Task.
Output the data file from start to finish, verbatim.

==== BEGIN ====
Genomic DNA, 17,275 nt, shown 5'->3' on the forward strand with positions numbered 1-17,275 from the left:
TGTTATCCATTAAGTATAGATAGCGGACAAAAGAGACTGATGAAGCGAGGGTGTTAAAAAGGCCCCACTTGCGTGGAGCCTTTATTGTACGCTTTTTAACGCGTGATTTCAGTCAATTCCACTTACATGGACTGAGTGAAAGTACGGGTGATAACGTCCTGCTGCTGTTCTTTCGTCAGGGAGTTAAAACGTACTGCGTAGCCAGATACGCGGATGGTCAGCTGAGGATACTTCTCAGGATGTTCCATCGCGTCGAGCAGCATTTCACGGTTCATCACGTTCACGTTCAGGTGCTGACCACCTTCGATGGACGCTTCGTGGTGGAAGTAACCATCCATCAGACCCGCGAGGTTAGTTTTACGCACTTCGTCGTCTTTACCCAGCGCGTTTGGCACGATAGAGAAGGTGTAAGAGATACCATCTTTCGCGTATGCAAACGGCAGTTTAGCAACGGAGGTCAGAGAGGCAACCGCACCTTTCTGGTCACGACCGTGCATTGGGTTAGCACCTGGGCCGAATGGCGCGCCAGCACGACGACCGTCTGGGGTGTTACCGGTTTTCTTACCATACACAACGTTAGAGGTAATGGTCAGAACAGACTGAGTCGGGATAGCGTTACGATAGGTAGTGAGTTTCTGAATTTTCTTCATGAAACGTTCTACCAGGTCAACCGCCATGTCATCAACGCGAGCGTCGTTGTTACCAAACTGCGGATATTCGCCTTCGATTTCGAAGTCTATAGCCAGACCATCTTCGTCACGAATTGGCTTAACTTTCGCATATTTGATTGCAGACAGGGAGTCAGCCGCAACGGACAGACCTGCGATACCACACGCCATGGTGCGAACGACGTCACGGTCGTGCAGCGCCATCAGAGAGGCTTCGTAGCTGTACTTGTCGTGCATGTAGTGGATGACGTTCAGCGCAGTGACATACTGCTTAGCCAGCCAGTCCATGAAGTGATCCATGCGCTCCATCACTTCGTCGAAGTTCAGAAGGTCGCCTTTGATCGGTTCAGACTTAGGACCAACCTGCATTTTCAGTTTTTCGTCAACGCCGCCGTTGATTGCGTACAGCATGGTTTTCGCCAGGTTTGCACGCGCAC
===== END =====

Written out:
Genomic DNA, 17,275 nt, shown 5'->3' on the forward strand with positions numbered 1-17,275 from the left:
TGTTATCCATTAAGTATAGATAGCGGACAAAAGAGACTGATGAAGCGAGGGTGTTAAAAAGGCCCCACTTGCGTGGAGCCTTTATTGTACGCTTTTTAACGCGTGATTTCAGTCAATTCCACTTACATGGACTGAGTGAAAGTACGGGTGATAACGTCCTGCTGCTGTTCTTTCGTCAGGGAGTTAAAACGTACTGCGTAGCCAGATACGCGGATGGTCAGCTGAGGATACTTCTCAGGATGTTCCATCGCGTCGAGCAGCATTTCACGGTTCATCACGTTCACGTTCAGGTGCTGACCACCTTCGATGGACGCTTCGTGGTGGAAGTAACCATCCATCAGACCCGCGAGGTTAGTTTTACGCACTTCGTCGTCTTTACCCAGCGCGTTTGGCACGATAGAGAAGGTGTAAGAGATACCATCTTTCGCGTATGCAAACGGCAGTTTAGCAACGGAGGTCAGAGAGGCAACCGCACCTTTCTGGTCACGACCGTGCATTGGGTTAGCACCTGGGCCGAATGGCGCGCCAGCACGACGACCGTCTGGGGTGTTACCGGTTTTCTTACCATACACAACGTTAGAGGTAATGGTCAGAACAGACTGAGTCGGGATAGCGTTACGATAGGTAGTGAGTTTCTGAATTTTCTTCATGAAACGTTCTACCAGGTCAACCGCCATGTCATCAACGCGAGCGTCGTTGTTACCAAACTGCGGATATTCGCCTTCGATTTCGAAGTCTATAGCCAGACCATCTTCGTCACGAATTGGCTTAACTTTCGCATATTTGATTGCAGACAGGGAGTCAGCCGCAACGGACAGACCTGCGATACCACACGCCATGGTGCGAACGACGTCACGGTCGTGCAGCGCCATCAGAGAGGCTTCGTAGCTGTACTTGTCGTGCATGTAGTGGATGACGTTCAGCGCAGTGACATACTGCTTAGCCAGCCAGTCCATGAAGTGATCCATGCGCTCCATCACTTCGTCGAAGTTCAGAAGGTCGCCTTTGATCGGTTCAGACTTAGGACCAACCTGCATTTTCAGTTTTTCGTCAACGCCGCCGTTGATTGCGTACAGCATGGTTTTCGCCAGGTTTGCACGCGCAC